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EBay Founder Meets His Match

EBay Founder Meets His MatchAfter founding eBay, Tufts graduate and renowned philanthropist Pierre Omidyar is investing in a new online community – Medford/Somerville, Mass.

Medford/Somerville, Mass. [11.19.03] Pierre Omidyar knows a good idea when he sees one. In 1995, the Tufts graduate turned an idea for trading collectibles into one of the Internet's most successful companies - eBay. The community that developed around the site's online auctions inspired Omidyar to create a Foundation - now his primary focus - that promotes community and community-based planning. Now it looks like another good idea - which merges Omidyar's interests in community building with the power of the Internet - has piqued the billionaire's interest.

"I've always believed that helping people connect around a shared passion is good for business and good for the community," Omidyar told The New York Times. A new online tool called appears to do just that.

The 1988 graduate in computer science has recently invested several million dollars in - which seeks to replace anonymous Internet message boards with face-to-face meetings among people with a shared interest (such as a hobby, job or talent).

"Like eBay, Meetup is turning out to be a bigger idea than it may have appeared at first," reported the Times. When Howard Dean's campaign managers began using the site to organize meetings of their volunteers, Meetup's founders realized they could market the site as a user mobilization tool. Today, everything from presidential campaigns to the Investor's Business Daily uses the site to organize meetings.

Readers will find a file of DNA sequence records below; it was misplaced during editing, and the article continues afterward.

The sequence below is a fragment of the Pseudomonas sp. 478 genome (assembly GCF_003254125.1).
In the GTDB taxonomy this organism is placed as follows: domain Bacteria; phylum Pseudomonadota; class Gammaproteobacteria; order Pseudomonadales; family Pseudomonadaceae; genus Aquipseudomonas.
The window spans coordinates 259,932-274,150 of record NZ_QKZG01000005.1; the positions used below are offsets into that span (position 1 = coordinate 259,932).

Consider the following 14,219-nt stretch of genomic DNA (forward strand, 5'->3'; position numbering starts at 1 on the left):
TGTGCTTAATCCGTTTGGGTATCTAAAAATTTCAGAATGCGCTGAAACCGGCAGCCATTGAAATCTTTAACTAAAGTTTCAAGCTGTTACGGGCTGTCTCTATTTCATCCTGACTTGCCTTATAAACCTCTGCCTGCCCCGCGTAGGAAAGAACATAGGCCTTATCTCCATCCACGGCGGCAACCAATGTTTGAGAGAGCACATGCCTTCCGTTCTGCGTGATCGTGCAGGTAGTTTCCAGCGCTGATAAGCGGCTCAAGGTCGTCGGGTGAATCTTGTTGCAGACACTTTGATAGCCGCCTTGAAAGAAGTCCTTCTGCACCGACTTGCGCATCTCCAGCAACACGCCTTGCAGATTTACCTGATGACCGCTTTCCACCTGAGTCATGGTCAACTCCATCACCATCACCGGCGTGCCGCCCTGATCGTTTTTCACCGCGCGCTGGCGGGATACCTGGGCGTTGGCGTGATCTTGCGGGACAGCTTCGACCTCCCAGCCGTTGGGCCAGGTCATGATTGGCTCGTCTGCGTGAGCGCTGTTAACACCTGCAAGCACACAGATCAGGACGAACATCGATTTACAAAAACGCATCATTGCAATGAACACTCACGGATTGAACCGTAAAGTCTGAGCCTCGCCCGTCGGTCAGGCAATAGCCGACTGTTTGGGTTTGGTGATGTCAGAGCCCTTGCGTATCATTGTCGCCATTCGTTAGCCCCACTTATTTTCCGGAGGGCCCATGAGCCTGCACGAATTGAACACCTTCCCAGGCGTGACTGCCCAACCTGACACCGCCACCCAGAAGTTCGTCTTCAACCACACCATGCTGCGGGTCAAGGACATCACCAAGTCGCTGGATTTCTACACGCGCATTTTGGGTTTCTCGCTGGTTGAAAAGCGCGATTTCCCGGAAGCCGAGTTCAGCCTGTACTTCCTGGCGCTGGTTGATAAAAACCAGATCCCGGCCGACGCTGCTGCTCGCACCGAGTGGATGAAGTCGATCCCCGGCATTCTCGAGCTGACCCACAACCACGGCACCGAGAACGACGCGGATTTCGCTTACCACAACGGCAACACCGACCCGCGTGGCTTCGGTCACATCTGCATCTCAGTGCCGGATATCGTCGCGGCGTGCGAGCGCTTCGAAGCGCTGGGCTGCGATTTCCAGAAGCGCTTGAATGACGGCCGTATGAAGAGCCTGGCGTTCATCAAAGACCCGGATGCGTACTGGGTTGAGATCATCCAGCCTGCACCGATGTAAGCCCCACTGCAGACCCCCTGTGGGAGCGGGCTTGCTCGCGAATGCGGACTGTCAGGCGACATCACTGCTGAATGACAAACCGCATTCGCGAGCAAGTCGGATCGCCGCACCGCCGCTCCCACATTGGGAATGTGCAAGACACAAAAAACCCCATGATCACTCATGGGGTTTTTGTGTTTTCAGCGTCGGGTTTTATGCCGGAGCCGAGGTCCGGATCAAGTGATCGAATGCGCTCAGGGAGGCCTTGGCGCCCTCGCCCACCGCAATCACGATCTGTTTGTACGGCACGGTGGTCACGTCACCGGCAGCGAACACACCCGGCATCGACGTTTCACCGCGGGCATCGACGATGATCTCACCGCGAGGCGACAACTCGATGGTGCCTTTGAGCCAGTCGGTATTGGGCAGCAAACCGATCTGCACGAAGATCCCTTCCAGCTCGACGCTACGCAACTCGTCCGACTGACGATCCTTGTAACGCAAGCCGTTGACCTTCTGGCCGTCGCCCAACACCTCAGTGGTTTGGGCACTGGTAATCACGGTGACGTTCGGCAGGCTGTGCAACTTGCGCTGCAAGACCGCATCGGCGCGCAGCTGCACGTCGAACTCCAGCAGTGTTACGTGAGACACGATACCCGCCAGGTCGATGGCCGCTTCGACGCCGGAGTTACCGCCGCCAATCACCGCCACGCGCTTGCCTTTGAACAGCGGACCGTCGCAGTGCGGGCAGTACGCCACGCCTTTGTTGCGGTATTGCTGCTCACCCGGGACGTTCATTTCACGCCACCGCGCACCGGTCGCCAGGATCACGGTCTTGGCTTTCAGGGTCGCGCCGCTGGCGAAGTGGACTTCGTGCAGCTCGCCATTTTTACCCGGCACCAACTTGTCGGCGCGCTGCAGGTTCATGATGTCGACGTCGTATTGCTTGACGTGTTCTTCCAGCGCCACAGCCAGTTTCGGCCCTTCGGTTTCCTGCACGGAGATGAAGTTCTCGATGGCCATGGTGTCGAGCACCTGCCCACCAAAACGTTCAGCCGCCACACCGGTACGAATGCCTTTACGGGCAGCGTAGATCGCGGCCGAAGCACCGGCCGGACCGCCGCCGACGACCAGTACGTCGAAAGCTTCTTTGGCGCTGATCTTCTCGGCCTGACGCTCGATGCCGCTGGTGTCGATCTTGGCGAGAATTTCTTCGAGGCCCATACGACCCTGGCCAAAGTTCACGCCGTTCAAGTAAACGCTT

Omidyar took interest in the project in the summer of 2003, and joined its board last month. The Internet pioneer said that the concept of the new web site reminded him of the community which unexpectedly grew on eBay.

"The early eBay users saw the trade as just an excuse to get to know other people who shared their passions about collecting," Omidyar told the Times.

As the Tufts graduate said in his 2002 commencement address at Tufts, "In the deepest sense, eBay wasn't a hobby. And it wasn't a business. It was - and is - a community: An organic, evolving, self-organizing web of individual relationships, formed around shared interests."

This latest investment in community is hardly a departure from Omidyar's record of giving.

Having already given more than $150 million to charitable causes, Pierre Omidyar and his wife Pamela - also a Tufts graduate -- were ranked in Worth magazine's list of "Top 25 Most Generous Young Americans" in 2003.

"[The Omidyars] decided that the same idea that powered eBay - community building - would power their Foundation," reported Worth. "To that end, the Foundation focuses on helping nonprofits access technology, financing, and leadership training."

Pierre and Pamela Omidyar also generously support causes including hunger and education, and were instrumental in establishing the University College of citizenship and public service at Tufts -- which prepares Tufts students to become committed public citizens and leaders who take an active role in building stronger communities and societies.

The Tufts couple aims to continue their generosity - with plans to give away 99 percent of the money earned from the company.

"[Omidyar] expects eventually to give away much of his eBay wealth (now about $6.5 billion) to causes that he hopes will help people become more active in their communities," reported the Times.

And with this new investment in, Omidyar says that it will help keep the web site focused less on profit and more on the kinship it hopes to build.

"There are always a lot of pressures to increase revenue," Omidyar told the Times. "It is dangerous to focus on that and do things that are not helpful to the community."

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